Snow. We either love it or hate it.
What cannot be denied however, is that few can resist its beauty as it falls softly from the sky or be fascinated by the transformation it brings to a familiar landscape into something far more magical and otherworldly.
So while we all wait in anticipation for our first big snowfall of the winter season, here is a list of some snow laden facts.
1. Snow forms from ice crystals that are created within clouds that have a temperature of below -0.0°C. These delicate crystals form when water vapour condenses directly into ice (known as ‘sublimation’) rather than from supercooled water droplets that subsequently freeze. A single snowflake consists of a number of these tiny crystals.
2. Falling snow, or a fresh accumulation of snow, contains between 70% & 95% air, which helps to cushion sound that may explain the sometimes perceived quietness when snow is falling. The air trapped between the clusters of ice crystals in fresh snow also helps to make it a good insulator, keeping ground temperatures relatively warm.
3. It is never too cold to snow, but it is less likely to snow when temperatures are exceptionally low as very cold air holds very little moisture.
4. It is impossible for rain to turn to snow. A raindrop will freeze into an ice pellet rather than snow if falling through a very cold layer of air.
5. The larger the snowflake, the warmer and more humid the air mass. When falling through a relatively warm, moist layer of air, snowflakes will partially melt on their outer layer making them easier to clump together as they descend towards the surface.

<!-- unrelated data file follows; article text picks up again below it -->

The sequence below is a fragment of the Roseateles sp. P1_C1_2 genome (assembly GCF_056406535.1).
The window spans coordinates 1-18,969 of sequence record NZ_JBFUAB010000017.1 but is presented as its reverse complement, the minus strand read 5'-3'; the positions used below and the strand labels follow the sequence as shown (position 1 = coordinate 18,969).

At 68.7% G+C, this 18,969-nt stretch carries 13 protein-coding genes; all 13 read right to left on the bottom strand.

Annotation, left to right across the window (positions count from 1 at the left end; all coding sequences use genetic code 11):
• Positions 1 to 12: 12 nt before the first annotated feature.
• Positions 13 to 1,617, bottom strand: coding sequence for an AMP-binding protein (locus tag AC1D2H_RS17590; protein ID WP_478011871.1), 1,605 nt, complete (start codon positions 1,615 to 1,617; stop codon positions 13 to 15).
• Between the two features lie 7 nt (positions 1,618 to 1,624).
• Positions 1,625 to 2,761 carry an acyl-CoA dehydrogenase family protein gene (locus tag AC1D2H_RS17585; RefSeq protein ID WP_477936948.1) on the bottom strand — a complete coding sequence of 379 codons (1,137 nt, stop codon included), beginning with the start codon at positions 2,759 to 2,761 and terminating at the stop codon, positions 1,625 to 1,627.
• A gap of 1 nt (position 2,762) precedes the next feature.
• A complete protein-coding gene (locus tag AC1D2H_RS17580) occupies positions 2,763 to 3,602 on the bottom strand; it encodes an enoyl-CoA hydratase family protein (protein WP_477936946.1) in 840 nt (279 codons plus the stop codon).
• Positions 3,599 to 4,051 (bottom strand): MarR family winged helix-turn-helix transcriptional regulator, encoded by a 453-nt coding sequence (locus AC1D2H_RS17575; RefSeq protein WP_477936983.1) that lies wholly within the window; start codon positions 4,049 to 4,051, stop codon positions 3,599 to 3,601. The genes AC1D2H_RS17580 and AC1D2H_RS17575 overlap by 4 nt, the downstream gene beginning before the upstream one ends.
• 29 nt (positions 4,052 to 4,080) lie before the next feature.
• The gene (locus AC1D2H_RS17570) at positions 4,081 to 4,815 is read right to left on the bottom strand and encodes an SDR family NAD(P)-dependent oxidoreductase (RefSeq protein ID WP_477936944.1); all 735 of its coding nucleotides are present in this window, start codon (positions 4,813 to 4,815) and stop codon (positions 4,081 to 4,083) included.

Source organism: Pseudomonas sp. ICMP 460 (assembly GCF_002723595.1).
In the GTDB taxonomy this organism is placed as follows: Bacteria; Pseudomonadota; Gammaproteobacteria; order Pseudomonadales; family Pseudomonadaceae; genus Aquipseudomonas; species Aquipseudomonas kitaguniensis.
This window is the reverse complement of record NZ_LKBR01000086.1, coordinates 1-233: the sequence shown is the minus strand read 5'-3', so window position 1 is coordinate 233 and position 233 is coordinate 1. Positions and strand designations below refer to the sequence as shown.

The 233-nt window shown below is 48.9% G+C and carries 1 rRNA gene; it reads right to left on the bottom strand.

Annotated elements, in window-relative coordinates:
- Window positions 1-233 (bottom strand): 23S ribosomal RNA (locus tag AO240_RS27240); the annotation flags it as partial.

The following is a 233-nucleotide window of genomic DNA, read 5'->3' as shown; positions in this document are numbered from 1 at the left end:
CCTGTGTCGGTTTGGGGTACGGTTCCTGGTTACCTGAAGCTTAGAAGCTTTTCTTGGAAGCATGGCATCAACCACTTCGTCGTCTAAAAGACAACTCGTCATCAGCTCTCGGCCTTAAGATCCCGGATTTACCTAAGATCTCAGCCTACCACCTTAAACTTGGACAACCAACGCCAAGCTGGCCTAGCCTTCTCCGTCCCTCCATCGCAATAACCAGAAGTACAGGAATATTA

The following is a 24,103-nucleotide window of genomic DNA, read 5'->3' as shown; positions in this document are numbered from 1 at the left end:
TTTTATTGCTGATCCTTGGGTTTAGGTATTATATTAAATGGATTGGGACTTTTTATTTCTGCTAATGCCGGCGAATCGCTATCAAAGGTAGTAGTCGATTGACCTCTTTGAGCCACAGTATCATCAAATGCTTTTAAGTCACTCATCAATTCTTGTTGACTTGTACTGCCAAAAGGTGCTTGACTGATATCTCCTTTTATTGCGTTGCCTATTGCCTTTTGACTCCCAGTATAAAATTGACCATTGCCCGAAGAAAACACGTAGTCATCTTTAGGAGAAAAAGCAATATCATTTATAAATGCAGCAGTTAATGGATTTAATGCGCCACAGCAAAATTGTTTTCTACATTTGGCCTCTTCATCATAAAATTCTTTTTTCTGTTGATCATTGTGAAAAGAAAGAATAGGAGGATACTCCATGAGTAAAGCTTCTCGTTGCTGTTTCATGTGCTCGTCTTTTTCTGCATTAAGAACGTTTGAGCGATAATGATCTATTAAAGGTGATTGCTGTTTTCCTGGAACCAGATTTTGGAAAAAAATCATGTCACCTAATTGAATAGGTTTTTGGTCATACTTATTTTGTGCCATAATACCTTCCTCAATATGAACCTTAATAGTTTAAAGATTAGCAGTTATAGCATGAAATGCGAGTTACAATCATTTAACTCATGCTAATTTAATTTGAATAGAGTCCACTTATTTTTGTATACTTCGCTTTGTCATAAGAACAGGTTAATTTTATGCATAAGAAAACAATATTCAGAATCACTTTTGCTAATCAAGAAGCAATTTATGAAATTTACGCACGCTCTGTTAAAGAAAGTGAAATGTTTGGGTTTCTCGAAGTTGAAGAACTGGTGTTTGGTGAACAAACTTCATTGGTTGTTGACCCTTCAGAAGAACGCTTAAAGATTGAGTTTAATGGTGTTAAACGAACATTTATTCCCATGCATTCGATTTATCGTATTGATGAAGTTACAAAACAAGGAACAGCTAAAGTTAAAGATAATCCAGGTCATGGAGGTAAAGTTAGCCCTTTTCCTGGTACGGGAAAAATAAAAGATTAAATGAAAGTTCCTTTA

6. The average snowflake falls at a rate of around 1 meter per second. Larger snowflakes tend to fall at a slower rate than smaller flakes as they encounter more air resistance on their descent.
7. The concept that no two snowflakes are the same is based purely on theory rather than on hard evidence.
8. Broadly speaking, the water equivalent of fresh snow is around 1/10. For example, 10cm of fresh snow will have the water equivalent of around 1cm approximately.
9. In Europe and North America, the biggest snowstorms tend to be associated with Occluded fronts.
10. The idea that Eskimos have 50 or a 100 words for snow is based on nothing more than a cultural myth. There are actually more words to describe snow in the English language.
SNOWFALL IN IRELAND
11. Due to its geographical location and exposer to Polar air streams, Donegal is Ireland’s snowiest county on average. In contrast, southern and southeastern coastal counties experience the least snow.
12. One of the heaviest snowfalls ever recorded in Ireland occurred not in winter, but in mid-Spring, when up to 2 foot of snow fell in parts of Connacht and north Munster in the space of a few hours on the 1st April 1917.
13. The winter of 1946-1947 is probably the snowiest winter on record in Ireland and although the winter of 1962-1963 was infamously cold, relatively little snow was recorded overall during that season.
14. Although January 1982 is famed for bringing heavy snowfalls along parts of the east coast, less documented is the fact that equally heavy and disruptive snowfalls affected many parts of Ulster, Connacht and north Leinster during the previous month (December 1981)
15. Based on Met Éireann data, the average number of days with observed falling and lying snow in Ireland during a year has decreased by around 10% since 1961.